That included selling custom-painted furniture on Facebook Marketplace, selling paint via her website, video-consulting for a kitchen repainting job, conducting classes with participants using craft kits she’d prepared and dropped off at their homes, consulting for a wedding and working with another business to create “quarantine” videos on her YouTube channel that combined healthful recipes with exercise.

Falbo also set herself up with an online shipping service that matches people who have goods to transport with others who have the means to transport them, so that she can begin to ship furniture — a task she’d previously put off because it seemed so complicated and expensive.

At first, the shutdown hit her “like a car accident,” Falbo said.

But she flipped quickly into an “OK, what do I do to fix this” mode — as is her habit when problems occur and things need to change, she said.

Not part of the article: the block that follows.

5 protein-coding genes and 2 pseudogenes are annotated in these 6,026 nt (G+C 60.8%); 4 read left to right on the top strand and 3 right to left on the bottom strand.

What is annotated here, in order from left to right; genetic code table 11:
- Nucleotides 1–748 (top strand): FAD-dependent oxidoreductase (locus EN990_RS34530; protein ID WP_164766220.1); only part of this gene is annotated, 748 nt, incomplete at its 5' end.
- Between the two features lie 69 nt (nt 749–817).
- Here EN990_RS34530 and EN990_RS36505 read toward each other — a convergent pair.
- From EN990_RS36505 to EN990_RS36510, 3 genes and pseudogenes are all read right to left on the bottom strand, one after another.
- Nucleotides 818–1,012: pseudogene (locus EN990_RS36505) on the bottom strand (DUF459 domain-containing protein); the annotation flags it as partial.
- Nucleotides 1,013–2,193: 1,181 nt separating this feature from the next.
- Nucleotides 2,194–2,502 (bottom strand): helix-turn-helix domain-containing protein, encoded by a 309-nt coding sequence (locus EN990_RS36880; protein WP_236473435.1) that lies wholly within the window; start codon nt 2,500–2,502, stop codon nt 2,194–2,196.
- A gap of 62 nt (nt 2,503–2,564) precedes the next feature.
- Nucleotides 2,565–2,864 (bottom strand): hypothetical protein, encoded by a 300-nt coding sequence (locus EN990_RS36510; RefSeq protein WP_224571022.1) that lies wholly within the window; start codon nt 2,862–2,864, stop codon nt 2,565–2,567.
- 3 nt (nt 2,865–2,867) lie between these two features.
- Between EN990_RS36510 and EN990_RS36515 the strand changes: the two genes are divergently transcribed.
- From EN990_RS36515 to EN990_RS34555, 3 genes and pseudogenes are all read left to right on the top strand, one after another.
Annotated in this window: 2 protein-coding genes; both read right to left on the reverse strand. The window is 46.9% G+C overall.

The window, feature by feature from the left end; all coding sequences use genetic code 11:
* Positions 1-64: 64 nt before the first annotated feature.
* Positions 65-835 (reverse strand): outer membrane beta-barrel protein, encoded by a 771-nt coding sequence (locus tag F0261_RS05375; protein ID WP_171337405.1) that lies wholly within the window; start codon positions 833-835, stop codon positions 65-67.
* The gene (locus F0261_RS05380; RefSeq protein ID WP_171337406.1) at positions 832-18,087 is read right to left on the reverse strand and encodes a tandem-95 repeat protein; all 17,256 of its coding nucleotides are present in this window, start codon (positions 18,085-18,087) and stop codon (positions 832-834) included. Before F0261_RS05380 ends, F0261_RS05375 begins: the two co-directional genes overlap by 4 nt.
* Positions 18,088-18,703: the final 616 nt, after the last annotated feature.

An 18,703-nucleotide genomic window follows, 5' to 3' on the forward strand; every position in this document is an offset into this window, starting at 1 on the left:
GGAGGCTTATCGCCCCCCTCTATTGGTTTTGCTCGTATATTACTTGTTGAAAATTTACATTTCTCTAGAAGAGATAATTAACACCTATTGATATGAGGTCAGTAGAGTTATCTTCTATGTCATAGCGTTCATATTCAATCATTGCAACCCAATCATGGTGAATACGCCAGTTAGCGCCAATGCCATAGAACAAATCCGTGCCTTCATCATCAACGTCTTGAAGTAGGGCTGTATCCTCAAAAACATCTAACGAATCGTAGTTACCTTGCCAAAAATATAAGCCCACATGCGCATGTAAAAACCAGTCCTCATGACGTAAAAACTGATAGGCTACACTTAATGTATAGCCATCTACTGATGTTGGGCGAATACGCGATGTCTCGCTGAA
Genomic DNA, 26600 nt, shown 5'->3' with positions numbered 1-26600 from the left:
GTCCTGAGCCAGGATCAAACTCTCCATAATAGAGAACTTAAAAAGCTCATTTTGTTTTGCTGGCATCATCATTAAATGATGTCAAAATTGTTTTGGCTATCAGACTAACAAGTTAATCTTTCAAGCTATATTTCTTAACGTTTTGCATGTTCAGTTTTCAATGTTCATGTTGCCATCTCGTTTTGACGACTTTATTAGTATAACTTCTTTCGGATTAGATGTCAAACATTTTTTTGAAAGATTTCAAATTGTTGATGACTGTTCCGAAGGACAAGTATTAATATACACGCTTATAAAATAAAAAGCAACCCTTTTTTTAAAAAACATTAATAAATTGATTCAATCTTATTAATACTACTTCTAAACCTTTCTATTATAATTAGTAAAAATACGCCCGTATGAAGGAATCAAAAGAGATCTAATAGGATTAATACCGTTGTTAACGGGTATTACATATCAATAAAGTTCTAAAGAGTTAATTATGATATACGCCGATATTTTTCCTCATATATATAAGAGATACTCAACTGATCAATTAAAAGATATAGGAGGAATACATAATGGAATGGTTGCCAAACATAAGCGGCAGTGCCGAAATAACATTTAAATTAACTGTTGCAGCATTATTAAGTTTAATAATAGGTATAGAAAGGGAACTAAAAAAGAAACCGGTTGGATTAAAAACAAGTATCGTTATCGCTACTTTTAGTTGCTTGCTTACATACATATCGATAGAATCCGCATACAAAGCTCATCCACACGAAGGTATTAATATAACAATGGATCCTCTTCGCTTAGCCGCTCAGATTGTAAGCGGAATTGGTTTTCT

While she was minding her store Friday, some things that she undertook to deal with the crisis will continue, including the online consultations.

“It’s easier (to do) on the computer,” and there are no worries about lost papers, she said.

Stephanie Hite of Trade Secrets, which is also on 11th Avenue, likewise resorted to online sales, which kept her business “above water” during the shutdown, with the help of customers who took pains to support her business, she said.

She’d never used online selling before, she said.

She’d also never sold hand sanitizer, but that was a natural addition to the company’s product line of soaps and lotions during the pandemic, because it was suddenly in frantic demand and in great shortage.